In Profile: Peter Gordon
Described as ‘Europe’s father of fusion cuisine’, we talk to New Zealand born and London based chef and owner of Marylebone’s much loved The Providores & Tapa Room, Peter Gordon.
What was your inspiration behind becoming a Chef?
I think I am similar to most chefs in a way – as a child I had a sense that eating properly was something muchmore complex than something you do three times a day because you need to, to stay alive. When my family stayed at my Gran’s house, we all had to put on clean clothes before we sat at the dinner table, then we’d sit down and actually take time to eat. Whereas at home with my parents and siblings it used to be ‘eat as quickly as you can’ and then get down from the table and run screaming around the house. Which I also loved to do.
My Mum says I used to sit on the floor cutting photos of recipes out of Women’s Weekly magazine. The images I’d cut out were of things our family never cooked, like soufflés and crown roasts with paper hats on the bones (very 1960’s), it just wasn’t something we did in New Zealand. I was just drawn to it by the visuals. From about five I was in the kitchen helping with baking – but aged 7 ½ I’d had a terrible kitchen accident, tipping a deep fryer on my head. This meant I missed nearly a year of school while I had skin grafts and complications arising from the operation.
So was the aim always to own your own restaurant?
I wouldn’t say that was my aim straight away. We didn’t have what we would now call restaurants in the town where I grew up, Whanganui, and so we never really ate out. There were 40,000 people living there, so it wasn’t small, but it just wasn’t the done thing. I remember thinking I would get a job as a chef in a big posh hotel in London like The Savoy, I never dreamed I’d one day own my own restaurant.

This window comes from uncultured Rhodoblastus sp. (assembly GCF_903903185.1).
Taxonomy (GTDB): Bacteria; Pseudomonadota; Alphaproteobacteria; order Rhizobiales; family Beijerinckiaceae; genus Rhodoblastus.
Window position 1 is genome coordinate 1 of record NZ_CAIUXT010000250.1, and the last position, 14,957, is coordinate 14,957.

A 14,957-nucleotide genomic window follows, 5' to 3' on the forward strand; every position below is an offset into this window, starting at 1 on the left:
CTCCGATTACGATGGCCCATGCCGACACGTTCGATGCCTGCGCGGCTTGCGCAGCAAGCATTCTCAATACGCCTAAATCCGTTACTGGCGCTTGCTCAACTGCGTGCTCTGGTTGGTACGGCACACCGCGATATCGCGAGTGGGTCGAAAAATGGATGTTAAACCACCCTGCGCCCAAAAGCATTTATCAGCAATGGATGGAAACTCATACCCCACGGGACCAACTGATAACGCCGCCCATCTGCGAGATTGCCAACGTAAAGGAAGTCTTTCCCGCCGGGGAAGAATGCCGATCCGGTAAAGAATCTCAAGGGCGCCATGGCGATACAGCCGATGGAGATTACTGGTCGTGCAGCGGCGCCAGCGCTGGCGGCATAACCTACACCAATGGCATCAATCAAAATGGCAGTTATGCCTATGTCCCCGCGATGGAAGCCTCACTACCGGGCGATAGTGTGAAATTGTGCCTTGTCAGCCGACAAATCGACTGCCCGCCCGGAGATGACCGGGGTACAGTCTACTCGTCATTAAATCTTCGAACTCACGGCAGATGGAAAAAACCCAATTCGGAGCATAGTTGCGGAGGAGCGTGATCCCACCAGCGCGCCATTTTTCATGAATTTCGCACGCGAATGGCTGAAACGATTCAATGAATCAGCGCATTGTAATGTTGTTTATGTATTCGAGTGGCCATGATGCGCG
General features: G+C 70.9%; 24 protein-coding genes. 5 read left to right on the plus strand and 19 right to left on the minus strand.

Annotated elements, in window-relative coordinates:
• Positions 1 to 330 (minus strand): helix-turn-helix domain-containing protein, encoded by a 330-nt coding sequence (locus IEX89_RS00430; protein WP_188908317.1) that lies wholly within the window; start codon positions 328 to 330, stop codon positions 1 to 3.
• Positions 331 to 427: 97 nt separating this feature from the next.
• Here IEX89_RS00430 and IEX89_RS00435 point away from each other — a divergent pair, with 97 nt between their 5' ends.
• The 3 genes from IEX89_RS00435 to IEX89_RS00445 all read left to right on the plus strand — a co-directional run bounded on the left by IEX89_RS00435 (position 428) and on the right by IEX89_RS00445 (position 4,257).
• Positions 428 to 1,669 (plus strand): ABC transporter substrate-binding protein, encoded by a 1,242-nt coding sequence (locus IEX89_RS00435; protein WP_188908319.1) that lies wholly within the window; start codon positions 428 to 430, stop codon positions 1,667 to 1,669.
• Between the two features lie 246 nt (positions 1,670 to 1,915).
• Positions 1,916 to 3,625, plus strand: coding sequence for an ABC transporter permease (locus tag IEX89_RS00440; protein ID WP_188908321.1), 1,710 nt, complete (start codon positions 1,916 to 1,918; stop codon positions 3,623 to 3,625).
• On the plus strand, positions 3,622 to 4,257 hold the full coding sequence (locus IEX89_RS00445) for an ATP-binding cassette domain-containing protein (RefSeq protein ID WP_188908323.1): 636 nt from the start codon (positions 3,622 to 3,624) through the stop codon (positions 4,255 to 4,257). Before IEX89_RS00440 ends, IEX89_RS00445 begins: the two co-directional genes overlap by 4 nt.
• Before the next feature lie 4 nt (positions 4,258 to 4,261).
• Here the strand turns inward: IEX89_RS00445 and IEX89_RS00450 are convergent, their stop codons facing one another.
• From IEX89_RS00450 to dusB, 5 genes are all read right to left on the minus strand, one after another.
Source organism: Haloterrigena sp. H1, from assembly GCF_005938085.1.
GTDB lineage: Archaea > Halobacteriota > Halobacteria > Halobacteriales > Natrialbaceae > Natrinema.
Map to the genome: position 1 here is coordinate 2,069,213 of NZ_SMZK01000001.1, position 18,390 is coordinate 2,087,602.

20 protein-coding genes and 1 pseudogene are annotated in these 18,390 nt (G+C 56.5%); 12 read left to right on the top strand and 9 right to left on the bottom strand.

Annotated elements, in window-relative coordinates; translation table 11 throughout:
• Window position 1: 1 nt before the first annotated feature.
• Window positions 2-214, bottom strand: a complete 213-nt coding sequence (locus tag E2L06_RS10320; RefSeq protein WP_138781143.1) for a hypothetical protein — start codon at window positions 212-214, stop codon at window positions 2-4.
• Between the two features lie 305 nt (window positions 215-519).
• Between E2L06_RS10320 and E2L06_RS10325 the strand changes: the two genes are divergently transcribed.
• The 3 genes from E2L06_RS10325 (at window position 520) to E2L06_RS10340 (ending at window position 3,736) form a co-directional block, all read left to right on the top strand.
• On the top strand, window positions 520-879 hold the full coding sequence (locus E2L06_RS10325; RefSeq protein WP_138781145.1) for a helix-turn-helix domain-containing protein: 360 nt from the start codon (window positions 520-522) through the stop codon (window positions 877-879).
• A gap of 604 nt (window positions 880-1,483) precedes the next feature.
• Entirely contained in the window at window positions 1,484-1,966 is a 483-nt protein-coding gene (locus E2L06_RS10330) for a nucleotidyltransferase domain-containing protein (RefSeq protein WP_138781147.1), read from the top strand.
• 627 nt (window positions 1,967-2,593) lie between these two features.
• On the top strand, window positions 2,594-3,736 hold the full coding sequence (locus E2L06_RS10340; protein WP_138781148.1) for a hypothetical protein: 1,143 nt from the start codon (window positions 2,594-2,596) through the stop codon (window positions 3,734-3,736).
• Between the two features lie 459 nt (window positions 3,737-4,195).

Where did the journey to being a chef begin?
It all began when I left school – I applied to Air New Zealand for a chefs apprenticeship, thinking a bit of travel and food would be fun. That didn’t work out so I pursued my next idea of becoming a wine maker – enrolling for a Horticultural Science degree at Massey University in 1981 aged 17. A lecturer suggested that trying to be a winemaker in New Zealand (in 1981) wasn’t the best of ideas and that I’d be better doing a more focussed degree in South Australia. So I dropped out, moved to Australia, and got a job as a waiter in Melbourne at a very famous restaurant called Mietta’s. As I’ve said, we didn’t really go to restaurants when I was young and suddenly I was working with all these chefs in tall white hats and jackets and I knew ‘this is what I want to do’. I asked my then boss if I could move to the kitchen, she sacked me and told me to stop wasting her time. So I went home crying, really upset, to the flat where I was staying, knowing almost no-one in the city. A few weeks later I managed to find a job through a cousin and started a three-year cooking apprenticeship and it went from there.
When did you first become associated with the Marylebone area?
I suppose it was in 2000, we were looking for a location and the Howard De Walden Estate told us about a place called the Black Horse Pub on Marylebone High Street that had finished their lease. It was one of those classic English Pubs, a bar downstairs, and a Thai dining room on the second floor – I have never really got that myself, these hybrid pubs! I like it, but I don’t get it.
If I am honest, when we first came to look at it, we said it wasn’t what we were after, it was too small and pokey. We were looking here, Clerkenwell and in St John’s Wood, but my dentist is down on James Street and I visit a Japanese herbalist on New Cavendish Street, so we knew the area well and gave it a go.
What was it like back then?
It was a bit shabby. Waitrose was here, along with Agnes B and The Conran Shop. It was only twelve or thirteen years ago that people thought this was a useless area. It seems crazy considering you were only a stones throw away from Selfridges.
Now it is quite French, a lot of things have popped up. The De Walden Estate have done a great job keeping it independent, it’s not full of those high street chains that you see everywhere, which I must admit I do use myself, but appreciate they’re not here. They have kept it independent and if there are chains, they tend to be of a particular quality.
Being a restaurateur and a chef, do you find it difficult to strike a balance between the two?